• Tori Smith

EMOTIONALLY IN TUNE


Pregnant women – they are so emotional, so sensitive, so dramatic, so hormonal. They’ll cry over anything. Their behaviour is laughable, irrational, pathetic. This is a popular cultural narrative, how women are frequently portrayed in movies and television shows it’s annoying, it’s inaccurate, and it needs to stop. Like, yesterday.


We women – not just pregnant women – need to be bold enough to stand in our emotional power. To be energetically and emotionally attuned is a feminine strength that is amplified in pregnancy. Pregnancy will shift you emotionally, whether the effect is subtle or volcanic. You do not need to suppress it or laugh it off or apologize or make excuses. Instead, treat it as the gift that it is, lean into it and own it. This is an evolutionary response for a procreator and it stems from the protective instinct we have for our offspring. We want to broadly identify and analyze every potential threat to our child’s optimal chances at thriving. That can manifest in emotional surges in response to a variety of things in your environment. For some, it is lashing out at your partner. While this may seem comical or cruel, on a deeper level it can be understood as a call to hold our parenting partners to the highest possible standard. We expect the best from them, now more than ever, because we inherently want the best care for our children.


There can be many other displays of emotion. For myself, I remember watching the news one day during my pregnancy, and crying ever so wholeheartedly. My knee-jerk reaction was that I was a silly pregnant girl blubbering away over any little thing because of those darn hormones. But I quickly corrected that thought pattern, and recognized that I was watching a news story about a horrific mass shooting that specifically targeted LGBTQ people. Nothing about it was unworthy of my tears. The difference was that I wasn’t as shut off as I might have been on another given day. I had encountered equally horrific stories in the news before and have since that day; at times I have cried in response, but many other times I manage to maintain a sense of distance and composure. It’s not right or wrong, it’s just how I cope with the onslaught of tragic stories we all face as consumers of global news. The point is that the emotions flowing through you during pregnancy are not nothing. There can be deep sadness and grief and disappointment. There can be minor annoyances and moodiness too. Remember that you are in a period of adjustment brimming with a high sense of responsibility. You will be grappling with what you can and can’t control as you try to prepare the best environment for your baby to enter into.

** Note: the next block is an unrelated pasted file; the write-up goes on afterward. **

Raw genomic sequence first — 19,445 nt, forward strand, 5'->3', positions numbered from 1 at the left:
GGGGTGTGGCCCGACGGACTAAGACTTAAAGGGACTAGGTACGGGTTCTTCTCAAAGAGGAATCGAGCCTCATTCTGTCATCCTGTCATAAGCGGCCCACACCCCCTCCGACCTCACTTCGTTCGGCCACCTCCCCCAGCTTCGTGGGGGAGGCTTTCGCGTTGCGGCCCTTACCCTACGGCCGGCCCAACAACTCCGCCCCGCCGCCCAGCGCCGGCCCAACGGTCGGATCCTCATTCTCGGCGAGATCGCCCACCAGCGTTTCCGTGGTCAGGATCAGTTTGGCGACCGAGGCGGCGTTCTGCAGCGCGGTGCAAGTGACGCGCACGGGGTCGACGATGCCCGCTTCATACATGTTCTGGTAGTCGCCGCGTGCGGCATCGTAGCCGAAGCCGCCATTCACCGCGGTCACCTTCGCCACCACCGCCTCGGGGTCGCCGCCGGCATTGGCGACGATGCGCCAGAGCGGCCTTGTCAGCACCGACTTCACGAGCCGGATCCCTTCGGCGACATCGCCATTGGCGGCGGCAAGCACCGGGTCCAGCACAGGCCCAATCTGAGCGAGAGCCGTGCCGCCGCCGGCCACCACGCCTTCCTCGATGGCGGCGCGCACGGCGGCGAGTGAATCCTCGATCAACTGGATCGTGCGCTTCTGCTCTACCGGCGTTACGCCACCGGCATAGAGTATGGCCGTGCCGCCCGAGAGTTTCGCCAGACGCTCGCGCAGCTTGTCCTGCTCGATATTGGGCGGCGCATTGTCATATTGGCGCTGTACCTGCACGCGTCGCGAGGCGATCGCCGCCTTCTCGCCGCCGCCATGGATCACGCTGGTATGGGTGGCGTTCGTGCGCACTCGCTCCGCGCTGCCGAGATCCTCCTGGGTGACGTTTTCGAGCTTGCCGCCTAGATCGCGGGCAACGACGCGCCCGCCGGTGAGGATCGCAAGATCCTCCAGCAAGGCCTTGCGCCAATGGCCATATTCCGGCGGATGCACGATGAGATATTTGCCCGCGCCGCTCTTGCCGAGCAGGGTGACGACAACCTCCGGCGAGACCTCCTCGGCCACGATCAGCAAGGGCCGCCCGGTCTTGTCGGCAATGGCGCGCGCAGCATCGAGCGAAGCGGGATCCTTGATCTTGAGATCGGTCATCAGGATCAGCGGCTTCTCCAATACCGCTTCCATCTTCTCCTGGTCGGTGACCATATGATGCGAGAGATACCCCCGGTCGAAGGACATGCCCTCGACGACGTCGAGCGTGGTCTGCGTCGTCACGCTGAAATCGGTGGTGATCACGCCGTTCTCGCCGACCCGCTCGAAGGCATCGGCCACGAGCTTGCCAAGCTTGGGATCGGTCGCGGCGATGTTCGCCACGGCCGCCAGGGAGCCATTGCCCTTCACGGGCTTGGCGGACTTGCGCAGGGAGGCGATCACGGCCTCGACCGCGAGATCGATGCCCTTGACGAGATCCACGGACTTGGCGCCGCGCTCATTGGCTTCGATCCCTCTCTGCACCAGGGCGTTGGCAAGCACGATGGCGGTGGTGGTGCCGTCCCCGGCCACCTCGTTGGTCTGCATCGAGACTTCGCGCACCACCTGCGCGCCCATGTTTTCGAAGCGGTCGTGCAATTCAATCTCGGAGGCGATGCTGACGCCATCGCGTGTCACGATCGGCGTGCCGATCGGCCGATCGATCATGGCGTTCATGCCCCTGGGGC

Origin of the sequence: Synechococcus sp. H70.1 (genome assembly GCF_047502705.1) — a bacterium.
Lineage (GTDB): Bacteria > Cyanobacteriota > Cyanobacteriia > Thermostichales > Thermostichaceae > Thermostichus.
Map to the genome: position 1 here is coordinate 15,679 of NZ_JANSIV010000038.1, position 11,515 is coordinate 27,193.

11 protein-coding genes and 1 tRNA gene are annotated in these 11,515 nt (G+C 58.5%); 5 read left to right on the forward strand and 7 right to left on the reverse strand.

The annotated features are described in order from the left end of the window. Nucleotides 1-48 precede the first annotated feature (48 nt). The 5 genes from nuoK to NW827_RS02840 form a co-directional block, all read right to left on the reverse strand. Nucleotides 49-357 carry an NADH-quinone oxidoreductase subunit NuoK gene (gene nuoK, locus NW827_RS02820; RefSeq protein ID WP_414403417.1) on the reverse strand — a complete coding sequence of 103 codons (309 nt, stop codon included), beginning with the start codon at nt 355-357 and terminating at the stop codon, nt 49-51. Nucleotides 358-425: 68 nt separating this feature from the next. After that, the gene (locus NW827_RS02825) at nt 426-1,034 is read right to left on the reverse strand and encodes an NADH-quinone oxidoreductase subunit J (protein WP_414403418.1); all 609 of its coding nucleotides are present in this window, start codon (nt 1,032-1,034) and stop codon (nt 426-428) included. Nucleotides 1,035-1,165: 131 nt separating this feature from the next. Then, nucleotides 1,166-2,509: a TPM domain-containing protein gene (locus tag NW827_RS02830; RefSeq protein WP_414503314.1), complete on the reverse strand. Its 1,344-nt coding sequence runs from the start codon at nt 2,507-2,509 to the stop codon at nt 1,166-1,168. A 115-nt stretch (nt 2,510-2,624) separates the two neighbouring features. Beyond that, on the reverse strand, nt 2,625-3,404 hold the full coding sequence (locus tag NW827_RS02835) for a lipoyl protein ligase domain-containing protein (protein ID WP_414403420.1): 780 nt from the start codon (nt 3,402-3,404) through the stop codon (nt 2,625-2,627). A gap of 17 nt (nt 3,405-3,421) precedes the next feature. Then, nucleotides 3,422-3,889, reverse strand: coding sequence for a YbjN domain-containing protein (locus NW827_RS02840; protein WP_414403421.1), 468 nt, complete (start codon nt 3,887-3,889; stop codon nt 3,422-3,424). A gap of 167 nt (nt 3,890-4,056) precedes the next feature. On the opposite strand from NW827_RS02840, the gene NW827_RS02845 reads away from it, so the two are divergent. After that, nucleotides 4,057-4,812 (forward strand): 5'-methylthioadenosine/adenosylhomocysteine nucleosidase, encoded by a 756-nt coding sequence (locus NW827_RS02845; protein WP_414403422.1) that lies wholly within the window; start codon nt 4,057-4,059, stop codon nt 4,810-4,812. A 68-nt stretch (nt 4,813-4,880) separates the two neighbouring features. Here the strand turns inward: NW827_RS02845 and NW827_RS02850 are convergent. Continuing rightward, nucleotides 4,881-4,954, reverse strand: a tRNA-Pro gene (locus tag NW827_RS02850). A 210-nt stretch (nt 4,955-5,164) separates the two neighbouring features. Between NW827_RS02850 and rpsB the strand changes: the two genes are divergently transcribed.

There is a mental softening and opening occurring in pregnancy that mirrors your physical body’s preparation for birth. Practice allowing this. I cried watching happy commercials and listening to love songs as well. (Tell me, truly, can anyone really listen to Remember When by Alan Jackson without turning into a puddle?). Still, I firmly hold that this doesn’t make me the silly or irrational pregnant woman that society makes me out to be. My capacity for love was expanding. I was connected to a greater Mother Spirit – to creation, to all the mothers that came before me. I felt the preciousness and the delicateness of the circle of life, our short time on Earth and our place within it. I felt big feelings because that is what you are supposed to feel when you’re tuned in to your procreative power. It is no small thing, so don’t shrink yourself, don’t douse yourself and don’t run from your feelings.

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